Tuesday, March 28, 2017
Michelle Ritchie, principal at Perry County Central High School, speaks with students at East Carter High School during a visit. East Carter has been designated a Hub school and serves as a model for school turnaround efforts. Photo by Bobby Ellis, Feb. 15, 2017

A hub of school improvement

Kentucky’s school turnaround efforts, including the Hub School program, have been lauded as one of the strongest school turnaround models in the nation.
Beau Baker, an Advanced Placement arts and English teacher at Fern Creek High School (Jefferson County), speaks to senior students in the Ivy Plus Academy. Baker directs the academy, which seeks to help students get into some of the nation's top colleges and get scholarship money to pay for those schools. Photo by Bobby Ellis, Feb. 14, 2017

Making connections that change lives

Fern Creek High School’s Ivy Plus Academy is helping students get into and pay for colleges that they never imagined they could attend.
Stephanie Herndon, a 3rd-grade teacher at Clear Creek Elementary (Shelby County), reads a word problem to her class during a math lesson. Herndon serves on a committee that the principal has tasked with analyzing the TELL results and making recommendations on school improvements. Photo by Bobby Ellis, March 1, 2017

TELLing it like it is

The biennial anonymous survey of working conditions in Kentucky’s public schools runs through March.
Marquis Estill, center, jokes with Special Olympics athletes during the skills clinic portion of the night. Former University of Kentucky players ran through shooting drills, ball handling and defense with Special Olympics athletes during the night. Photo by Bobby Ellis, Feb. 21, 2017

Star players

For kids all over Kentucky, the dream is to someday stand on the floor at Rupp Arena and shoot that game winning shot, hearing the crowd go wild and having a championship-winning player pat you on the back.
Brayden Barckholtz, a 7th-grader at Gray Middle School (Boone County) paints a part of a mural on a hallway wall during an after school art club. Photo by Bobby Ellis, Jan. 24, 2017

Community, academics and arts lead to Blue Ribbon

Gray Middle School’s success hinges on supportive parents, rigorous academics and placing emphasis on the arts.
Frances King, left, and Lindsey Highley, center, students George Rogers Clark High School (Clark County), are shown a machine used to test medicine by Pavan Dasari during a tour of a laboratory in which they will be working at Catalent Pharma Solutions in Winchester. The students have been hired through the Youth Employment Solutions (YES!) program, through which students can gain real-world experience at businesses that previously might not have been able to hire them. Photo by Bobby Ellis, Feb. 9, 2017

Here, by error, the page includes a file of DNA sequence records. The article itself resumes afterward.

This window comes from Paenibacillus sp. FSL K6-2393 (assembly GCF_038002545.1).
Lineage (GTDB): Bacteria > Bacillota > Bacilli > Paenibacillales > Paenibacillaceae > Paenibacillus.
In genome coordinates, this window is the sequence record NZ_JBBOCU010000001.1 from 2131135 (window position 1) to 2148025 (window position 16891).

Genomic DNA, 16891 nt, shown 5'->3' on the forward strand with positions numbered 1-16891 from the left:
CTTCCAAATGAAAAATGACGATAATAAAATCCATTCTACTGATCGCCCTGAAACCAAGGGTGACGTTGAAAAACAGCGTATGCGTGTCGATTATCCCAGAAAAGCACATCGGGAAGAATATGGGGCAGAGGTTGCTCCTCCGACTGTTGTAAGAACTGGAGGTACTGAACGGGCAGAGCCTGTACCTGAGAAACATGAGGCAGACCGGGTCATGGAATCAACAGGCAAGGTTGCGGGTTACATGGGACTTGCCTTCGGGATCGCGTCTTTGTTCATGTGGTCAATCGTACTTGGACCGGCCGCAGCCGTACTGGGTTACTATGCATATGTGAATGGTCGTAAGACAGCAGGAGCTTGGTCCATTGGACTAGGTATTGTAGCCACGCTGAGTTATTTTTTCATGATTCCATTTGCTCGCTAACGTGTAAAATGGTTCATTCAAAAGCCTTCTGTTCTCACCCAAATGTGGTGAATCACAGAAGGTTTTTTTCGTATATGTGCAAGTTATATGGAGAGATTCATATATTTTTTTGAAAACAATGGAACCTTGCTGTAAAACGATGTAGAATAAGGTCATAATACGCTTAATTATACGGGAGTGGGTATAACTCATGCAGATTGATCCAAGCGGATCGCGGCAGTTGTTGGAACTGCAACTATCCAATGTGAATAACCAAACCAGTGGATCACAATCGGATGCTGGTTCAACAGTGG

Employment initiative opens doors for students, employers

The Youth Employment Solutions program allows schools and businesses to work together to give students real-world work experience.
Brooke Whitlow, the instructional technology coordinator for Hardin County schools, and students in her coding class at the Hardin County Early College and Career Center attempt to help Savannah Haynes as she tries to use code to draw Mickey Mouse for a project. Whitlow has adapted the Girls Who Code curriculum designed for after-school programs as an entry-level class for freshman and sophomore girls interested in learning how to code. Photo by Bobby Ellis, Jan. 30, 2017

These coders have class

Hardin County school becomes first in Kentucky to offer Girls Who Code as a class.
Simpson Elementary Librarian Sam Northern spent seven days exploring Antarctica as part of the Grosvenor Teacher Fellow program sponsored by National Geographic and Linblad Expeditions. Photo provided by Sam Northern

Icy exploration leads to lessons

Sam Northern, librarian at Simpson Elementary, is bringing his Antarctic expedition to the classroom through interdisciplinary lessons.
Jonathan Miller, the principal at Graves County Middle School, helps direct his team to put a rod on the ground as part of a group exercise during the Leadership Institute for School Principals. The institute is an initiative of the Kentucky Chamber of Commerce that provides executive-style leadership training to school principals. Photo by Bobby Ellis, Jan. 26, 2017

Taking it from the top

The Kentucky Chamber of Commerce’s training for principals aims to improve schools by developing stronger leaders.
J.T. Snow, left, Luke Dailey and Abby Cunningham practice a musical number from Mozart's opera "Bastien un Bastienne" during a rehersal at Beaumont Presbyterian Church. Photo by Bobby Ellis, Jan. 18, 2017

Three-man show

Students at Fayette County's School for Creative and Performing Arts at Bluegrass prepare to put on Mozart's one-act opera, "Bastien und Bastienne," which Mozart wrote when he was only 12 years old.